Plans for a 'firebreak' October lockdown and longer half-term break reportedly being considered if NHS Covid admissions continue to rise
If Covid-19 hospitalisations continue to rise could the UK face a firebreak lockdown next month?
The government is reportedly drawing up contingency plans that could see schools forced to close for a longer period over October half-term, as part of emergency efforts to break transmission chains if there is a need to rapidly bring down case numbers.
There are concerns that with coronavirus cases once again on the rise, and all pupils now back at school, that hospitalisations too in the coming weeks will begin to rocket.
With the NHS already under pressure trying to address the long waiting times for treatment that was delayed by the pandemic, and the winter flu season just around the corner, attention is focussed on not pushing services to breaking point.
More than 41,000 people were reported yesterday (Monday) as testing positive for coronavirus in the latest daily case figures while more than 7,600 people were in hospital being treated for the virus as of 3rd September – the highest figure since March.
What is a firebreak lockdown?
Boris Johnson has said in the past that he hopes the success of the vaccine programme will prevent the UK from ever needing to return to a full lockdown like those seen in 2020 and at the start of this year.
But a short, sharp firebreak period of a number of days or weeks, rather than months, is often suggested as a successful way of quickly stemming the spread of the virus.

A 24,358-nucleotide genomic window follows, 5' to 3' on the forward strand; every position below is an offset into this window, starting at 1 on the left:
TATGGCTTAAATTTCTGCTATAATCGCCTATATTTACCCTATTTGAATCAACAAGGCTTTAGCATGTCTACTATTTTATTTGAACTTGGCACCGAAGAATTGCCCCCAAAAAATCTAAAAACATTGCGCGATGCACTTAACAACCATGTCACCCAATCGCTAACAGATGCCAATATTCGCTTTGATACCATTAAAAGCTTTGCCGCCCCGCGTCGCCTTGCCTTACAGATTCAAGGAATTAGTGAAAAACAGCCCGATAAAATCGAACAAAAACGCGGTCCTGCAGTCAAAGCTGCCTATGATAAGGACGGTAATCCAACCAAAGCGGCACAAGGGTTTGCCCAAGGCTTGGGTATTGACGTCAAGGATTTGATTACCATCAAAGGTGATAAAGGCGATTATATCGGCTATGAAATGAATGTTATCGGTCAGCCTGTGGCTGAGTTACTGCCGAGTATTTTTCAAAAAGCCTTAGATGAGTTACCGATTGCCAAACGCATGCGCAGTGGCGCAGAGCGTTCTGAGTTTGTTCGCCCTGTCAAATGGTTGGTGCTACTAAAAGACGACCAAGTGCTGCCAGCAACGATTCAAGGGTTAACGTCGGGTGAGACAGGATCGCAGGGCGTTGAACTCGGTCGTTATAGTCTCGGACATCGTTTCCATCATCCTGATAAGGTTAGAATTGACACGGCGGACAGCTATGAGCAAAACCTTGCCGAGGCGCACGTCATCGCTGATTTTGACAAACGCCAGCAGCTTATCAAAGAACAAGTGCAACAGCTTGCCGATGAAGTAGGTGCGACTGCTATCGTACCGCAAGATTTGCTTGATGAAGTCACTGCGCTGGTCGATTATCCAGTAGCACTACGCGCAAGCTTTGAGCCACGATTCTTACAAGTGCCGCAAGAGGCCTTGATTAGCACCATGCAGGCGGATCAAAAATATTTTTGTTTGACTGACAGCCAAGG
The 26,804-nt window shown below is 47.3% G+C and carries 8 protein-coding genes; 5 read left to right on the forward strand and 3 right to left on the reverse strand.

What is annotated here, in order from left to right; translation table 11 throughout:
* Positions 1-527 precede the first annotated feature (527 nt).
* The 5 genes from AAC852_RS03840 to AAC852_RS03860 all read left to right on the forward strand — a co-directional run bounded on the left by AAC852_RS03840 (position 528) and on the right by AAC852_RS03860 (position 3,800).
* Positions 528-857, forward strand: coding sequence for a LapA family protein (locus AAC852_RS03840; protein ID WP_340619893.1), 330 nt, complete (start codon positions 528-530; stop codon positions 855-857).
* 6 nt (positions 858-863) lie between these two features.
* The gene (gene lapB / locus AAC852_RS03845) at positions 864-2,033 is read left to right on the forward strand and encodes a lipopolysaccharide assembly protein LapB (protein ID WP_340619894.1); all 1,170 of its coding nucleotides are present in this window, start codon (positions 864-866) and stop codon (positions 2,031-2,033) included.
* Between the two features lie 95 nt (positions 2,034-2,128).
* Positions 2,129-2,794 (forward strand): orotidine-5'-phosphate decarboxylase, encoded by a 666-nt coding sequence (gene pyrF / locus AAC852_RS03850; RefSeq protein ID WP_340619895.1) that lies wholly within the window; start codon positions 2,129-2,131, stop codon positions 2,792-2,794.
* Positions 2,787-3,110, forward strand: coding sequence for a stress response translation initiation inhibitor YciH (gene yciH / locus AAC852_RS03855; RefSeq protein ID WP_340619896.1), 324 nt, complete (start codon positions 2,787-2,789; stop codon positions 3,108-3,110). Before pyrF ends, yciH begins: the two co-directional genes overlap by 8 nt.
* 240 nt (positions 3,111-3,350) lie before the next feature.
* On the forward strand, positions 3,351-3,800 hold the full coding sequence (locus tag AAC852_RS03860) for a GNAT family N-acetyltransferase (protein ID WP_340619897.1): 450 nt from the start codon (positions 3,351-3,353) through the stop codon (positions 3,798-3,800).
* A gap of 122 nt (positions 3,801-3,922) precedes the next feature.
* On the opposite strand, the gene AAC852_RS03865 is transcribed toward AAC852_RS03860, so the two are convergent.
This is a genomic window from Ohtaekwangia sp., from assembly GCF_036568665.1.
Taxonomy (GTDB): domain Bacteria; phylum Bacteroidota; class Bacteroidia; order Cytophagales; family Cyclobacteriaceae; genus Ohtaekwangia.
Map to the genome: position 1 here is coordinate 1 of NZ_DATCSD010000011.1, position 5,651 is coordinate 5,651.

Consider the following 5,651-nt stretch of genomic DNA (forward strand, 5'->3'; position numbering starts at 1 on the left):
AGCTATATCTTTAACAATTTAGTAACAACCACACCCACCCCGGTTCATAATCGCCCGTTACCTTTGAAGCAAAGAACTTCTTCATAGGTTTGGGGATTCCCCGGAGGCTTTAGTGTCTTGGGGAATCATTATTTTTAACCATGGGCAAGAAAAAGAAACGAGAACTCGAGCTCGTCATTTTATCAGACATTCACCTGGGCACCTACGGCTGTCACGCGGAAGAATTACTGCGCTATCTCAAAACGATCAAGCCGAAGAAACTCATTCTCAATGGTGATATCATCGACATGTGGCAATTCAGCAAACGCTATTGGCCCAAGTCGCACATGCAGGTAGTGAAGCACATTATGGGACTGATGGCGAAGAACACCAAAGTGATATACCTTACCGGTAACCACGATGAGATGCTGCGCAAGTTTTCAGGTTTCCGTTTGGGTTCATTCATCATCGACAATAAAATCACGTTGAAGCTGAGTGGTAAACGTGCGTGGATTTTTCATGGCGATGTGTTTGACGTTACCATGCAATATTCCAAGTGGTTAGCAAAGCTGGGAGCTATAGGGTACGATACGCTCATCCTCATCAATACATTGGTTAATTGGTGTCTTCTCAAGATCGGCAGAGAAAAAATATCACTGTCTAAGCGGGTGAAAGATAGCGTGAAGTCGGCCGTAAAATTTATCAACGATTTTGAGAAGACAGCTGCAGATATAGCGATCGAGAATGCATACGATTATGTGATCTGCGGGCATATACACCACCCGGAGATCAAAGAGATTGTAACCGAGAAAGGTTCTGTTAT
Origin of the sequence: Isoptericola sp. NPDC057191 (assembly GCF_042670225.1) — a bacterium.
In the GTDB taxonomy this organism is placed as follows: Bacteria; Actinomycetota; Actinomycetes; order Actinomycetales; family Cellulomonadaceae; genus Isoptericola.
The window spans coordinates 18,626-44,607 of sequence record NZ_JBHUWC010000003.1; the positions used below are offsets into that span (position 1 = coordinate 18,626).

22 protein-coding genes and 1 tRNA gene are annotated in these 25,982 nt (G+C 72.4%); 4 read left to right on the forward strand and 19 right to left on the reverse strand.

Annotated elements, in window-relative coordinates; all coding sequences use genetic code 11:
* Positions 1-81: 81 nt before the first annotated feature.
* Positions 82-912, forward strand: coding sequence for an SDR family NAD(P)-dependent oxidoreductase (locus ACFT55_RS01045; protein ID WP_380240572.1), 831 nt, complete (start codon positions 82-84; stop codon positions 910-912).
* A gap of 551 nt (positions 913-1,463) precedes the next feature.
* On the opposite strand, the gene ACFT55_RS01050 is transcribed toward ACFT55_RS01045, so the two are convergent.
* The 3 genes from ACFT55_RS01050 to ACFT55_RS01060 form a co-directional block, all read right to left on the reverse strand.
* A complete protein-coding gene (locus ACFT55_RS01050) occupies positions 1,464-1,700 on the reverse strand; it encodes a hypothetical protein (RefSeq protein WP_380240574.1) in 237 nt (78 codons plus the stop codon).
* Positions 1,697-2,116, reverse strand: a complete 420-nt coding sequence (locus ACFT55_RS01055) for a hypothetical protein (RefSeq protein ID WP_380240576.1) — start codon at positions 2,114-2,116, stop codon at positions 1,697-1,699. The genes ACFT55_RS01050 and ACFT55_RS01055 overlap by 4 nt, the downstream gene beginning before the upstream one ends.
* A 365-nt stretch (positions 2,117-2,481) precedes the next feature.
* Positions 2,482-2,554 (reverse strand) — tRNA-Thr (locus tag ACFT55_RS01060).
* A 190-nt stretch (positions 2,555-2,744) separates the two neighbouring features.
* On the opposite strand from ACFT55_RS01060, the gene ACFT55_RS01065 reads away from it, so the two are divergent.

According to the i paper, scientists on government body Sage believe the UK is about to enter an 'extended peak' of infections and hospitalisations, and because of is, the government is reportedly drawing up contingency plans should signs suggest the NHS is heading for difficulties.
Among the measures suggested is an extended half-term holiday next month.
While a number of schools, mostly academies, already opt for a fortnight's break in October, for the majority of schools the autumnal half-term holiday remains just a week long and so keeping pupils home for a week longer than usual across the end of October and start of November could aid the slow of the virus going into winter.
It is believed the timely closure of the schools during the summer helped avoid any sharp rise in cases since the last of lockdown restrictions were lifted on July 19.
But the reopening of schools in Scotland for the start of the new school year – which happens earlier than it does in England – does appear to have contributed to a surge in infections the other side of the border.
Teachers union the NASUWT is already calling for the Scottish Government to step up Covid control measures in schools to help break the growing chains of virus transmission, amid the backdrop of soaring cases in schools only weeks after pupils returned to their desks.
Dr Patrick Roach, NASUWT general secretary, said: “Ministers must not risk complacency by following a strategy of crossing their fingers and hoping for the best, given the rising numbers of Covid cases amongst school-age pupils in recent weeks.
“Ministers could reintroduce the requirement for pupils to self-isolate when they have been in close contact with someone who has tested positive and move to support an extended programme of onsite testing in schools, rather than relying on a less effective system of home testing.
"These measures could have a significant impact in breaking the chain of virus transmission amongst young people."
Vaccines minister Nadhim Zahawi say he remains focused on a booster programme for the most at risk of complications caused by coronavirus and that he hoped that would turn the virus from pandemic to endemic status.
A decision is also expected from the Government in the coming days on whether to offer healthy 12 to 15-year-olds a coronavirus vaccine while retailer Boots has already opened bookings for winter flu jabs, saying it is responding to the potential for a 'serious flu epidemic' this winter.